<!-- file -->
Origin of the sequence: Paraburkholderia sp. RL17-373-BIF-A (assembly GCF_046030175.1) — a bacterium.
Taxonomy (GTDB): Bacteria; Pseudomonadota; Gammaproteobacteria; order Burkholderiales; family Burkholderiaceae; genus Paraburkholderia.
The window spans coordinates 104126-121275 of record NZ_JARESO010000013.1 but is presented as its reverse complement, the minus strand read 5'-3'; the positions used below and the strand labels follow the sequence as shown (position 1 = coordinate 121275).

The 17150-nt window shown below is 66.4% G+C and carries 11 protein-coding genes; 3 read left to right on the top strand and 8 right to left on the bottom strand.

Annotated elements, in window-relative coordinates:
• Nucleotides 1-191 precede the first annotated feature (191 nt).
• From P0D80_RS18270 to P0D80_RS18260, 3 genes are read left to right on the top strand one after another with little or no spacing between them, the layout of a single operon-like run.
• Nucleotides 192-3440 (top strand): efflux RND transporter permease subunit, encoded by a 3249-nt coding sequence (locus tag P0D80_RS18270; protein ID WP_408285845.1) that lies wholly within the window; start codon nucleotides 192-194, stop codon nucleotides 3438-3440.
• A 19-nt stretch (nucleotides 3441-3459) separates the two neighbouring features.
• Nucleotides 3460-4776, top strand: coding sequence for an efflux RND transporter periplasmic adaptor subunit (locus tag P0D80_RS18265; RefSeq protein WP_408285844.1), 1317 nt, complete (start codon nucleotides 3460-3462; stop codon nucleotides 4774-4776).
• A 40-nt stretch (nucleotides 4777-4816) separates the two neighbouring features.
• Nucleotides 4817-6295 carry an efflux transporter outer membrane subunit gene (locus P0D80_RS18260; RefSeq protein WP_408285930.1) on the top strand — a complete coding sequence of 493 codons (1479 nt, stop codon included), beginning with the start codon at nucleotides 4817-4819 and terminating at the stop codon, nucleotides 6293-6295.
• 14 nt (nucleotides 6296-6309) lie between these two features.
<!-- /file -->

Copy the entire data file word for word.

Origin of the sequence: Paraburkholderia sp. RL17-373-BIF-A (assembly GCF_046030175.1) — a bacterium.
Taxonomy (GTDB): Bacteria; Pseudomonadota; Gammaproteobacteria; order Burkholderiales; family Burkholderiaceae; genus Paraburkholderia.
The window spans coordinates 104126-121275 of record NZ_JARESO010000013.1 but is presented as its reverse complement, the minus strand read 5'-3'; the positions used below and the strand labels follow the sequence as shown (position 1 = coordinate 121275).

The 17150-nt window shown below is 66.4% G+C and carries 11 protein-coding genes; 3 read left to right on the top strand and 8 right to left on the bottom strand.

Annotated elements, in window-relative coordinates:
• Nucleotides 1-191 precede the first annotated feature (191 nt).
• From P0D80_RS18270 to P0D80_RS18260, 3 genes are read left to right on the top strand one after another with little or no spacing between them, the layout of a single operon-like run.
• Nucleotides 192-3440 (top strand): efflux RND transporter permease subunit, encoded by a 3249-nt coding sequence (locus tag P0D80_RS18270; protein ID WP_408285845.1) that lies wholly within the window; start codon nucleotides 192-194, stop codon nucleotides 3438-3440.
• A 19-nt stretch (nucleotides 3441-3459) separates the two neighbouring features.
• Nucleotides 3460-4776, top strand: coding sequence for an efflux RND transporter periplasmic adaptor subunit (locus tag P0D80_RS18265; RefSeq protein WP_408285844.1), 1317 nt, complete (start codon nucleotides 3460-3462; stop codon nucleotides 4774-4776).
• A 40-nt stretch (nucleotides 4777-4816) separates the two neighbouring features.
• Nucleotides 4817-6295 carry an efflux transporter outer membrane subunit gene (locus P0D80_RS18260; RefSeq protein WP_408285930.1) on the top strand — a complete coding sequence of 493 codons (1479 nt, stop codon included), beginning with the start codon at nucleotides 4817-4819 and terminating at the stop codon, nucleotides 6293-6295.
• 14 nt (nucleotides 6296-6309) lie between these two features.